moving dayA recent study may indicate that housing market may not fully recover for most cities until 2018.

The “long slog” housing recovery prediction appears to be relevant as a recent study published by the Demand Institute (DI) now estimates that the recovery may take several more years.  DI, a non-profit that studies consumer demand, suggests that home values may not rebound until 2018.

The DI study was reported by Realtor Magazine (Uneven Recovery to Continue for 5 Years; March 03, 2014) to be comprehensive and include 2,200 cities across the country and 10,000 interviews.  Overall, the report concludes that the recent sharp increase in home prices was mostly due to real estate investors who purchased distressed properties.  Now that distressed home sales are declining, values are not expected to increase as precipitously; the continued housing recovery is expected to be driven by new household formation.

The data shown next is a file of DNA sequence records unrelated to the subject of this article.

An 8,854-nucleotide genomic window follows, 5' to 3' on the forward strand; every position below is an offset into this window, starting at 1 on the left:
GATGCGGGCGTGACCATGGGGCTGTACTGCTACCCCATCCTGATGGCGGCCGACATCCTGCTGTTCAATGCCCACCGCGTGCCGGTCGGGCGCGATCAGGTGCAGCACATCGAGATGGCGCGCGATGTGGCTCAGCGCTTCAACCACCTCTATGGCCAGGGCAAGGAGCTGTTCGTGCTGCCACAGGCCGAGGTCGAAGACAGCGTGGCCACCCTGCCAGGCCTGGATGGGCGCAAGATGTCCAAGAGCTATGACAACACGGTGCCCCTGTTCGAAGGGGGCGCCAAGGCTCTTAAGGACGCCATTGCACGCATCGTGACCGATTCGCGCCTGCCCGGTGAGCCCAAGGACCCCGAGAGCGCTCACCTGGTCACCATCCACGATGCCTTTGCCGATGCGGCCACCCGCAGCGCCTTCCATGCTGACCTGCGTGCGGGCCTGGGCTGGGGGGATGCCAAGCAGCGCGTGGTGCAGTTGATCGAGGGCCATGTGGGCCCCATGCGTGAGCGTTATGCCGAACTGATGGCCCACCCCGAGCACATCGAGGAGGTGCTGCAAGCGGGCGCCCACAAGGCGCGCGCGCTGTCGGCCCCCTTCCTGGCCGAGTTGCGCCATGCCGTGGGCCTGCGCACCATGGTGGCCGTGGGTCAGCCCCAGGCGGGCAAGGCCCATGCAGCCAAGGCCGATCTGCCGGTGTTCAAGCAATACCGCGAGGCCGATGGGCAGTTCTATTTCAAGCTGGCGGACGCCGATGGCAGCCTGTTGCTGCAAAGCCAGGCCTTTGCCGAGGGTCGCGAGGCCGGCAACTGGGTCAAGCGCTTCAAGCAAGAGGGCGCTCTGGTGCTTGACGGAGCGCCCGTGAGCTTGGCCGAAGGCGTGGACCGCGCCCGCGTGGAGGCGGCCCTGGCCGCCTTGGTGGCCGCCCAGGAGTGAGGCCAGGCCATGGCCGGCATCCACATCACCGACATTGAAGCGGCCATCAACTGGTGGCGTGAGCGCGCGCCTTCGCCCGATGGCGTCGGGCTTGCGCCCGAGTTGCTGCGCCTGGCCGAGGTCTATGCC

The study reported the appreciation rate of the 50 largest metro areas in the country through 2018; home prices are estimated to appreciate about 2.1% annually.  However, the top five appreciating cities will average an overall increase of 32% through the recovery; while the bottom five will only average about 11% (Washington DC is listed among the bottom five).  Cities that experienced the highest appreciation and subsequently sharpest depreciation in home prices will likely have the longest and protracted recovery, and yet may only recover a fraction of the peak home values by 2018.